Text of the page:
Track Workouts For Maximal Velocity (Speed Training)

      An example of a speed capacity workout that occur earlier in the year would consist of something like this:

      • Track Warmup
      • 4 sets of 2x50m Sprints
        • 75 seconds rest between sprints.
        • 6 minutes rest between sets.
      • 4x12 Stiff Ankle Hops

        In contrast, an example of a speed development workout taking place later in the training year would look something like this:

        • Track Warmup
        • 6x30m Flying Sprints
          • 20-40m Acceleration -> 30m Maximal Velocity Zone
          • 5-8 minutes rest between sprints

        A speed development workout that utilizes resisted sprints could be performed in a couple of different ways.

        Example 1:

        • 1. Track Warmup
        • 6x Resisted/Unresisted Sprint Contrasts
          • 2a. Horizontally Resisted 45m (Using light resistance, such as 5-10% bodyweight, on a sled or Exergenie)
          • 2b. Unresisted 30m flying sprint from a skip-in start& 20-30m acceleration zone.
          • 3 minutes rest between sprints, 6 minutes between sets.

        Example 2:

        • 1. Track Warmup
        • 4x Resisted/Unresisted Sprint Contrasts
          • 2a. 1x Vertically Resisted 20m Flying Sprints (Using a 4-6% bodyweight weighted vest)
          • 2b. 1x Unresisted 50m Sprint
          • 3 minutes rest between sprints, 5 minutes between sets.

        Strength & Power Workout For Speed Development

        Strength & power development training for maximal velocity is an area of debate, but it is generally accepted that a holistically stronger athlete will perform better in maximal velocity than a weak athlete, given that both athletes have body composition which is conducive to sprinting.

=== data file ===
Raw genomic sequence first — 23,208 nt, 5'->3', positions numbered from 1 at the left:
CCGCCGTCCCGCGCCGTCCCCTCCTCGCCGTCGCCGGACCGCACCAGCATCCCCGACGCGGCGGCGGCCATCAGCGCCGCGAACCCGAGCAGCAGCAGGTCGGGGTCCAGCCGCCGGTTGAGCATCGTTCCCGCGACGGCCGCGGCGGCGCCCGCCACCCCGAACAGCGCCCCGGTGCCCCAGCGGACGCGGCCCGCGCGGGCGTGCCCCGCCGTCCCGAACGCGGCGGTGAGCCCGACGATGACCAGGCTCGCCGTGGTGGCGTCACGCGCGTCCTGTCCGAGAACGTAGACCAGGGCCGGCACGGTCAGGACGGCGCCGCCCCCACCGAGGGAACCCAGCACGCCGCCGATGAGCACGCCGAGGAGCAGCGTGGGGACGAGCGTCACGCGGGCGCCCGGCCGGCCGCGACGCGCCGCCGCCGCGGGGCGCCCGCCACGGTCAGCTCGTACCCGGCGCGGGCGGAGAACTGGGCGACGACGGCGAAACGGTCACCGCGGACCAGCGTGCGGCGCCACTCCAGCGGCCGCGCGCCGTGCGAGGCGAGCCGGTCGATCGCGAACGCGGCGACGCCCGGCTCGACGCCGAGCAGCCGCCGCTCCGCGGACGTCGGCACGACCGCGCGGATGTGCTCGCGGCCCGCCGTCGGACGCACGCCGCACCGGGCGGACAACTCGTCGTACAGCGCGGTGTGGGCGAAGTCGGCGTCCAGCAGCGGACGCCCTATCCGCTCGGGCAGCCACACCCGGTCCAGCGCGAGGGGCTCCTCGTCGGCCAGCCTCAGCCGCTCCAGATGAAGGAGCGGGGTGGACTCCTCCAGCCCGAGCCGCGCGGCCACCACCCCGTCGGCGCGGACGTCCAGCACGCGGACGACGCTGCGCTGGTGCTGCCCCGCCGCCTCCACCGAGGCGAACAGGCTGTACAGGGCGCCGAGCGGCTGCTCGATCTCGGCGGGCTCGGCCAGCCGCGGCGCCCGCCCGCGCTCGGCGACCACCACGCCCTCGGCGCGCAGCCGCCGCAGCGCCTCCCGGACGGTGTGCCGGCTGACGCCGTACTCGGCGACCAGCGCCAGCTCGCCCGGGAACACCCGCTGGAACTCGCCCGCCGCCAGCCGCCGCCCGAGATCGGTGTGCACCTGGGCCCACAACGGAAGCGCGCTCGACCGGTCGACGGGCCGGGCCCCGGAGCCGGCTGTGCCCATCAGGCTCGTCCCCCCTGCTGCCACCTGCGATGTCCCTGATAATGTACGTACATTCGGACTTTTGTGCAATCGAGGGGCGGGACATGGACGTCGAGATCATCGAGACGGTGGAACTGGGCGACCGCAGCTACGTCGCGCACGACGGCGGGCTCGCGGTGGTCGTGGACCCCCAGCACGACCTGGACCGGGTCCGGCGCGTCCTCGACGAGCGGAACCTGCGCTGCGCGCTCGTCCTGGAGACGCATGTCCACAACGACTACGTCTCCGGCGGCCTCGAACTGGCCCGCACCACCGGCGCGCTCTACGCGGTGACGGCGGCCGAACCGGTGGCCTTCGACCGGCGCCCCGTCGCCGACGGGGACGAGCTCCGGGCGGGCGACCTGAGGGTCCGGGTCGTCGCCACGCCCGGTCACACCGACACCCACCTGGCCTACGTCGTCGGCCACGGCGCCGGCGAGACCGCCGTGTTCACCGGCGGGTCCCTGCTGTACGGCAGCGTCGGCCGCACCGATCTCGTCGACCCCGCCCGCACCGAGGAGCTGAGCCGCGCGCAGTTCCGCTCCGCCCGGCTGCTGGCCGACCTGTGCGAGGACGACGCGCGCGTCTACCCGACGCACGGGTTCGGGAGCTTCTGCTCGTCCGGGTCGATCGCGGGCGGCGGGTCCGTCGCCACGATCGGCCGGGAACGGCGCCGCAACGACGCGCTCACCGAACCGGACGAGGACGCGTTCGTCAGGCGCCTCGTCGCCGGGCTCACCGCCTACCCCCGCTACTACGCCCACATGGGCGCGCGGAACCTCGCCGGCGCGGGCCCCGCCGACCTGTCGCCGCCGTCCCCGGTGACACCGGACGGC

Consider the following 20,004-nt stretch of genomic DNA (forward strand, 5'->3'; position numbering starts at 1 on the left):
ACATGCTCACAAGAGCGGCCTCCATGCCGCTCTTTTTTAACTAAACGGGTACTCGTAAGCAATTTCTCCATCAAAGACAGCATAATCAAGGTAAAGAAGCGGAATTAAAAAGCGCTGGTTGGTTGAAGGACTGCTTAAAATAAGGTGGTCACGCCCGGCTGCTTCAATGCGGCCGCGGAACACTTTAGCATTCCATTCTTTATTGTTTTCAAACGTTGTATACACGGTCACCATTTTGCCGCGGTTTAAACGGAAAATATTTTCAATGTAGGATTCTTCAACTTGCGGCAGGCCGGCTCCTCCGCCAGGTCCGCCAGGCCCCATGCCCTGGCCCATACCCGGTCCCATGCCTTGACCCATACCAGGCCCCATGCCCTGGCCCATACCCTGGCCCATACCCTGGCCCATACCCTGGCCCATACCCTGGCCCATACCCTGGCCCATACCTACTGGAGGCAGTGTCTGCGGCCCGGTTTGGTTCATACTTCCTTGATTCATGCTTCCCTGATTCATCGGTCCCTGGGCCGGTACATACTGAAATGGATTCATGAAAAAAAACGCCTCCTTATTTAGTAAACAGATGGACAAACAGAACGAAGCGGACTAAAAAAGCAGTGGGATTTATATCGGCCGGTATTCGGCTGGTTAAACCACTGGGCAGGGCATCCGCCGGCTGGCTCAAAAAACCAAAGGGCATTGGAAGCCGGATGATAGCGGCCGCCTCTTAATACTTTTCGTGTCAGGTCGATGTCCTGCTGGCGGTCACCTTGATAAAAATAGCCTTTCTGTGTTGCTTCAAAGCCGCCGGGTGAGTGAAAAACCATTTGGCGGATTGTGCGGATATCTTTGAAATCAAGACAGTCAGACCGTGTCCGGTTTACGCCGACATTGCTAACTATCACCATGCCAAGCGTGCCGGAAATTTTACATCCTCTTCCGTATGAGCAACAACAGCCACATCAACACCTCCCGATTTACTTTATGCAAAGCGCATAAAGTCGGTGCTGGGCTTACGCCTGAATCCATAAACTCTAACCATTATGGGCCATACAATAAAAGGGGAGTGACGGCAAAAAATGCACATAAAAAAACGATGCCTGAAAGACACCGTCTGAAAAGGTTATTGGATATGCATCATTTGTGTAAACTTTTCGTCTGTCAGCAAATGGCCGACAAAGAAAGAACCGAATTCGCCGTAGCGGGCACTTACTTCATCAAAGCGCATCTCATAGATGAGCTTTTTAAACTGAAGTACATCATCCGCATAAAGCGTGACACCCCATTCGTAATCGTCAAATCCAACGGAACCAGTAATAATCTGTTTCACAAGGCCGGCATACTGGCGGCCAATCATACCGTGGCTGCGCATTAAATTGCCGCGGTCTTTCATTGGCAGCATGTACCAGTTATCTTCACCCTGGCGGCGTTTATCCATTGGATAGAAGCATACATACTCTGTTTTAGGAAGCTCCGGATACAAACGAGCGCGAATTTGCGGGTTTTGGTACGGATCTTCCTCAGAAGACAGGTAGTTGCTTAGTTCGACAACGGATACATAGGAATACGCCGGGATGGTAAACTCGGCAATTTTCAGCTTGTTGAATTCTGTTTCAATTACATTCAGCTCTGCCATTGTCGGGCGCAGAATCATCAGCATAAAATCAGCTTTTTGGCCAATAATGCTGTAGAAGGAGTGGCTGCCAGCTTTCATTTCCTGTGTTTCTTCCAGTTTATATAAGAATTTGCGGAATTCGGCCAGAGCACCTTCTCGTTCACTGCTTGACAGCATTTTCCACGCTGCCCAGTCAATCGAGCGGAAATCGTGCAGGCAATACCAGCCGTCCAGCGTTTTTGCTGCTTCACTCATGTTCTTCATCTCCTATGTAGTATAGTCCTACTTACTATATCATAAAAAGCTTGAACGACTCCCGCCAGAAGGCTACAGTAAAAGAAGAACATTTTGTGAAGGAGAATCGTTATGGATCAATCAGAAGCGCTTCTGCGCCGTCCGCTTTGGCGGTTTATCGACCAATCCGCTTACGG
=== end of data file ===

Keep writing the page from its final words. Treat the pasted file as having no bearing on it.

For maximal velocity, the exercises used in the gym should be tailored toward developing the body's ability to strike the ground, absorb and produce large vertical forces, and to exhibit high levels of vertical stiffness (such as during the catch of a power clean or ground contact of a depth jump).

        Sprinters training for speed in the gym should consider how long it takes to produce force in a given exercise, what velocities the weights or athlete's body are moving, as well as the direction of force application. 

        A speed training gym session for sprinters can look like:

        • 1a. Hang Cleans - 5x2 @ 80%
        • 1b. Depth Jumps - 5x2
        • 2a. Low Box Step Up - 4x2 per side at 60% + 80lb Band Tension
        • 2b. 6" A-Box Strike Jump - 4x2 per side
        • 3a. Elastic Single Leg Back Extension - 4x5 (Faster tempo)
        • 3b. Light Band Hip Flexor Cycle - 3x10 seconds per side.

        Learn more about how strength & power training for maximal velocity in the following video:

         

        Speed Endurance Training For The 100 Meter Dash